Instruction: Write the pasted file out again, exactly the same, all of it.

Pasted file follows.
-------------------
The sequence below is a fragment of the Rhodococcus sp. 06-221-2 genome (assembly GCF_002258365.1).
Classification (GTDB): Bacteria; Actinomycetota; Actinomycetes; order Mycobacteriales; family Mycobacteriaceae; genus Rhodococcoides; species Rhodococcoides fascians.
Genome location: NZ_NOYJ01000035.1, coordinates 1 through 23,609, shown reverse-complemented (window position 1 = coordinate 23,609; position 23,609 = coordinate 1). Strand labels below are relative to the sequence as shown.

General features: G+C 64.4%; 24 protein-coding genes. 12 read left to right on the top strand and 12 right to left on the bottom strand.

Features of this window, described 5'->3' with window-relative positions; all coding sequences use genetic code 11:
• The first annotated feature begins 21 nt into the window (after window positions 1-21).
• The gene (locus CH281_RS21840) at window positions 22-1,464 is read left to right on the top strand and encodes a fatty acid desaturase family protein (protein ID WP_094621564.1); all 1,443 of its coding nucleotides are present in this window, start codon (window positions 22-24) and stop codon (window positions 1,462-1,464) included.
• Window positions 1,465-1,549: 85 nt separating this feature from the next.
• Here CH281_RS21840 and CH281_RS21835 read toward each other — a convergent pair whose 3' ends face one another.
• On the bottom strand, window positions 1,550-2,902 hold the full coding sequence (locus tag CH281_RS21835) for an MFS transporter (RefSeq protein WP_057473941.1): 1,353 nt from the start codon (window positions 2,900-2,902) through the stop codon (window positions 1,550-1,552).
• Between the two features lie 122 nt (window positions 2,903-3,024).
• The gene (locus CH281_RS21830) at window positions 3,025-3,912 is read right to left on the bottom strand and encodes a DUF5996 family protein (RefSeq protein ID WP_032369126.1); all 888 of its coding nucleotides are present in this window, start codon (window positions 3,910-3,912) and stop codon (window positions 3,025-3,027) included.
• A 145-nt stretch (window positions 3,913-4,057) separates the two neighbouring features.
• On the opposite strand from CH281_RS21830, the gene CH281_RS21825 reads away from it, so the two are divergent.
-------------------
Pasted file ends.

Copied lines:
The sequence below is a fragment of the Rhodococcus sp. 06-221-2 genome (assembly GCF_002258365.1).
Classification (GTDB): Bacteria; Actinomycetota; Actinomycetes; order Mycobacteriales; family Mycobacteriaceae; genus Rhodococcoides; species Rhodococcoides fascians.
Genome location: NZ_NOYJ01000035.1, coordinates 1 through 23,609, shown reverse-complemented (window position 1 = coordinate 23,609; position 23,609 = coordinate 1). Strand labels below are relative to the sequence as shown.

General features: G+C 64.4%; 24 protein-coding genes. 12 read left to right on the top strand and 12 right to left on the bottom strand.

Features of this window, described 5'->3' with window-relative positions; all coding sequences use genetic code 11:
• The first annotated feature begins 21 nt into the window (after window positions 1-21).
• The gene (locus CH281_RS21840) at window positions 22-1,464 is read left to right on the top strand and encodes a fatty acid desaturase family protein (protein ID WP_094621564.1); all 1,443 of its coding nucleotides are present in this window, start codon (window positions 22-24) and stop codon (window positions 1,462-1,464) included.
• Window positions 1,465-1,549: 85 nt separating this feature from the next.
• Here CH281_RS21840 and CH281_RS21835 read toward each other — a convergent pair whose 3' ends face one another.
• On the bottom strand, window positions 1,550-2,902 hold the full coding sequence (locus tag CH281_RS21835) for an MFS transporter (RefSeq protein WP_057473941.1): 1,353 nt from the start codon (window positions 2,900-2,902) through the stop codon (window positions 1,550-1,552).
• Between the two features lie 122 nt (window positions 2,903-3,024).
• The gene (locus CH281_RS21830) at window positions 3,025-3,912 is read right to left on the bottom strand and encodes a DUF5996 family protein (RefSeq protein ID WP_032369126.1); all 888 of its coding nucleotides are present in this window, start codon (window positions 3,910-3,912) and stop codon (window positions 3,025-3,027) included.
• A 145-nt stretch (window positions 3,913-4,057) separates the two neighbouring features.
• On the opposite strand from CH281_RS21830, the gene CH281_RS21825 reads away from it, so the two are divergent.